Prospective clinical validation of novel serum biomarker test for the identification of patients at risk of brain tumour.


Session type:

Paul Brennan1,Holly Butler2,Mark Hegarty3,Ben Smith2,David Palmer2,Michael Jenkinson4,Matt Baker5

1university of edinburgh,2University of Strathclyde,3Clin Spex Dx Ltd,4University of Liverpool,5university of Strathclyde



The most common symptoms of patients with brain tumours are non-specific. More than 60% of patients are diagnosed in Emergency Departments; many will have previously attended primary care. We investigated whether our novel serum biomarker test could identify which patients thought to be at risk of a brain tumour based on their symptoms should be prioritized for brain imaging. The test uses infrared light to provide a spectral signature from human serum, and pattern recognition algorithms to ‘learn’ which samples are indicative of brain tumour. We have previously reported sensitivity and specificity of the test based on archival samples.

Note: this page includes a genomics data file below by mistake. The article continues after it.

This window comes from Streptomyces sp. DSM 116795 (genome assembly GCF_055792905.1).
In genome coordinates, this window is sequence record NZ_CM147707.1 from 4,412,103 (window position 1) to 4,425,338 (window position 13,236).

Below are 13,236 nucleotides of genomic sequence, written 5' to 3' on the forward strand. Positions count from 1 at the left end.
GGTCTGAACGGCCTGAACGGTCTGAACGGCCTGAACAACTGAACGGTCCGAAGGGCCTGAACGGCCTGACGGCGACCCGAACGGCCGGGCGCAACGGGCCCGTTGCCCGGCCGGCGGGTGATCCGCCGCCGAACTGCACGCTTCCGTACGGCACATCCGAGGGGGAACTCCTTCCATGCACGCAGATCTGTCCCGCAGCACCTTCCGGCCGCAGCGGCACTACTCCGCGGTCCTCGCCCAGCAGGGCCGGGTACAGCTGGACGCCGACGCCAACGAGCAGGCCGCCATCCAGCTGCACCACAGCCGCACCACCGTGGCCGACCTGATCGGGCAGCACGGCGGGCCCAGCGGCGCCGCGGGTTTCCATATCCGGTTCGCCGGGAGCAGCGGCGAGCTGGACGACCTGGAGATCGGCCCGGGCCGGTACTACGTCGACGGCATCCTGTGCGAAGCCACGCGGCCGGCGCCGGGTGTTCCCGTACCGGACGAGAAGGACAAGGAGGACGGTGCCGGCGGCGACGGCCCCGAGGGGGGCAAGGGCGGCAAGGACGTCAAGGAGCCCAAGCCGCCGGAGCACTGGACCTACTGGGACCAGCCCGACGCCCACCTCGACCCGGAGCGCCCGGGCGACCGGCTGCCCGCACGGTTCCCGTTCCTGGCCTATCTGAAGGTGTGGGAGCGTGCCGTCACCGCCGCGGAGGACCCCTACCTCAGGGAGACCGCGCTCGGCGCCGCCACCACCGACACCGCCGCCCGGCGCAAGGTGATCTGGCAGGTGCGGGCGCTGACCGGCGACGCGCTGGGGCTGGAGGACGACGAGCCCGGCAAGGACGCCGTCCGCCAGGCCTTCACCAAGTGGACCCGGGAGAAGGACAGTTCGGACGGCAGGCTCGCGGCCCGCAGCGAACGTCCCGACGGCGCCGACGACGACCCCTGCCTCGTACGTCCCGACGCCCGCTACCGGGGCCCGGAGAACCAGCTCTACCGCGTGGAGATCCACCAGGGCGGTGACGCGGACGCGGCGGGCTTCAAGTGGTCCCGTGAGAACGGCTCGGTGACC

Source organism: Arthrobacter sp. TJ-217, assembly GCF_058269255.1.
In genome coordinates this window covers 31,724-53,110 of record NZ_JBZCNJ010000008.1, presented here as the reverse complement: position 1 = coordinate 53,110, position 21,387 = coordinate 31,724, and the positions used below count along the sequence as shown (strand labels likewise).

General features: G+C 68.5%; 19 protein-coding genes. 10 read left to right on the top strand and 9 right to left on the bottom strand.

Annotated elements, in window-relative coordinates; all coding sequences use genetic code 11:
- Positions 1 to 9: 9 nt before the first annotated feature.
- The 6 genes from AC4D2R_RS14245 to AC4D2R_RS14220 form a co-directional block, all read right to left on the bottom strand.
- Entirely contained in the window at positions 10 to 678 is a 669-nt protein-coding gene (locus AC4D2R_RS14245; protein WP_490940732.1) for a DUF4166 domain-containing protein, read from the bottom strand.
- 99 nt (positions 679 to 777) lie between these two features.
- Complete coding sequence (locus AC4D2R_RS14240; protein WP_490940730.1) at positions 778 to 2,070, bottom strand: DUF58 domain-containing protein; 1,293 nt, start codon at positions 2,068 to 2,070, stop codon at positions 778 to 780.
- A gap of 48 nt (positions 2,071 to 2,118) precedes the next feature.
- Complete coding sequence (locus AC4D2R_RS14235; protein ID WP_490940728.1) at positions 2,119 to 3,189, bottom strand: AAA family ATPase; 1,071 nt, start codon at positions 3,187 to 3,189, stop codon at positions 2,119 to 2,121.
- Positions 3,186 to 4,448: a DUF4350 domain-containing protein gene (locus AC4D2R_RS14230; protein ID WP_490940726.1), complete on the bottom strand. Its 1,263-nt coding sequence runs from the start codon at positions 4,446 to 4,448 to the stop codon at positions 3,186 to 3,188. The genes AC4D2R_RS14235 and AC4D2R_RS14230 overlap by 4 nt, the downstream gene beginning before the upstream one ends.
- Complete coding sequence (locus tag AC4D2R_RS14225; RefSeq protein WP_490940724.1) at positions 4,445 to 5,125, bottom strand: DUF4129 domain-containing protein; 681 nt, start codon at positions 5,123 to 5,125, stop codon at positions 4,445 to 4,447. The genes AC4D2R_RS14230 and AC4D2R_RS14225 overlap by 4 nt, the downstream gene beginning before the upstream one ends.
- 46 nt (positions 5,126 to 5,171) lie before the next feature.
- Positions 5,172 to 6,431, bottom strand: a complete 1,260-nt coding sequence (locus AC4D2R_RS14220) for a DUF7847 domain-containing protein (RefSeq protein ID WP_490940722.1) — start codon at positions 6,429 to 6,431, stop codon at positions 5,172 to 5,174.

Our regional clinical neurosciences unit provides a referral pathway for primary care doctors to directly access rapid brain imaging. We obtained ethical approval (15/ES/0094) to seek consented serum blood samples prior to brain imaging. Infrared spectroscopic examination was performed. The data set was supplemented with consented samples from patients with known brain tumours taken prior to surgery. Spectroscopic examination was blinded to the brain imaging results.


We have recruited 400 patients; over 40 tumours. We achieved sensitivities and specificities for a brain tumour of 82 and 84%, respectively.


This rapid screening test can revolutionise triage of patients in primary care suspected of having a brain tumour, helping prioritise the most at-risk for rapid imaging.